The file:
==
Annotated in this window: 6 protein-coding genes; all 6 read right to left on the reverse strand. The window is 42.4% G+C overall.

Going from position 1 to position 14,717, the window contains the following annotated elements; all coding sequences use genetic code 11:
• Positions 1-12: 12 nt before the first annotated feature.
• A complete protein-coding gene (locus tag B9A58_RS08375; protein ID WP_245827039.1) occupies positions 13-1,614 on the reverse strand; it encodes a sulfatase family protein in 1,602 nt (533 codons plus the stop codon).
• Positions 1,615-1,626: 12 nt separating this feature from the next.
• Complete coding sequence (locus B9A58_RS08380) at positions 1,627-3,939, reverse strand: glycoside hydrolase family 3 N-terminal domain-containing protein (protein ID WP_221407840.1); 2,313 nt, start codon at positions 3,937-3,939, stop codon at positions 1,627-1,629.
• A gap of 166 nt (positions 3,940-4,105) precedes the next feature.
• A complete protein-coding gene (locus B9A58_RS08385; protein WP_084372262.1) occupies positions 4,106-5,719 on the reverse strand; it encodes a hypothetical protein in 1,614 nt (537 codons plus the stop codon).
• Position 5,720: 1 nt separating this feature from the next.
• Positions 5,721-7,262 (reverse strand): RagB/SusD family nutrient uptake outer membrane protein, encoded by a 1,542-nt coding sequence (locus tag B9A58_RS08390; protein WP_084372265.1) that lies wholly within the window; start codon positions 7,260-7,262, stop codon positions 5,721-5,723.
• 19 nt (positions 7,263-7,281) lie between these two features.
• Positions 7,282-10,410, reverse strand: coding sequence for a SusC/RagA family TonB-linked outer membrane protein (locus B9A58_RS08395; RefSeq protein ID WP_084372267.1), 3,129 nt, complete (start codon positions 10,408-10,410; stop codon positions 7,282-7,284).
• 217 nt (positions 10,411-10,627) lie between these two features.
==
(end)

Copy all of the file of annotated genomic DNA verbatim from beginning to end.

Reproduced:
Annotated in this window: 6 protein-coding genes; all 6 read right to left on the reverse strand. The window is 42.4% G+C overall.

Going from position 1 to position 14,717, the window contains the following annotated elements; all coding sequences use genetic code 11:
• Positions 1-12: 12 nt before the first annotated feature.
• A complete protein-coding gene (locus tag B9A58_RS08375; protein ID WP_245827039.1) occupies positions 13-1,614 on the reverse strand; it encodes a sulfatase family protein in 1,602 nt (533 codons plus the stop codon).
• Positions 1,615-1,626: 12 nt separating this feature from the next.
• Complete coding sequence (locus B9A58_RS08380) at positions 1,627-3,939, reverse strand: glycoside hydrolase family 3 N-terminal domain-containing protein (protein ID WP_221407840.1); 2,313 nt, start codon at positions 3,937-3,939, stop codon at positions 1,627-1,629.
• A gap of 166 nt (positions 3,940-4,105) precedes the next feature.
• A complete protein-coding gene (locus B9A58_RS08385; protein WP_084372262.1) occupies positions 4,106-5,719 on the reverse strand; it encodes a hypothetical protein in 1,614 nt (537 codons plus the stop codon).
• Position 5,720: 1 nt separating this feature from the next.
• Positions 5,721-7,262 (reverse strand): RagB/SusD family nutrient uptake outer membrane protein, encoded by a 1,542-nt coding sequence (locus tag B9A58_RS08390; protein WP_084372265.1) that lies wholly within the window; start codon positions 7,260-7,262, stop codon positions 5,721-5,723.
• 19 nt (positions 7,263-7,281) lie between these two features.
• Positions 7,282-10,410, reverse strand: coding sequence for a SusC/RagA family TonB-linked outer membrane protein (locus B9A58_RS08395; RefSeq protein ID WP_084372267.1), 3,129 nt, complete (start codon positions 10,408-10,410; stop codon positions 7,282-7,284).
• 217 nt (positions 10,411-10,627) lie between these two features.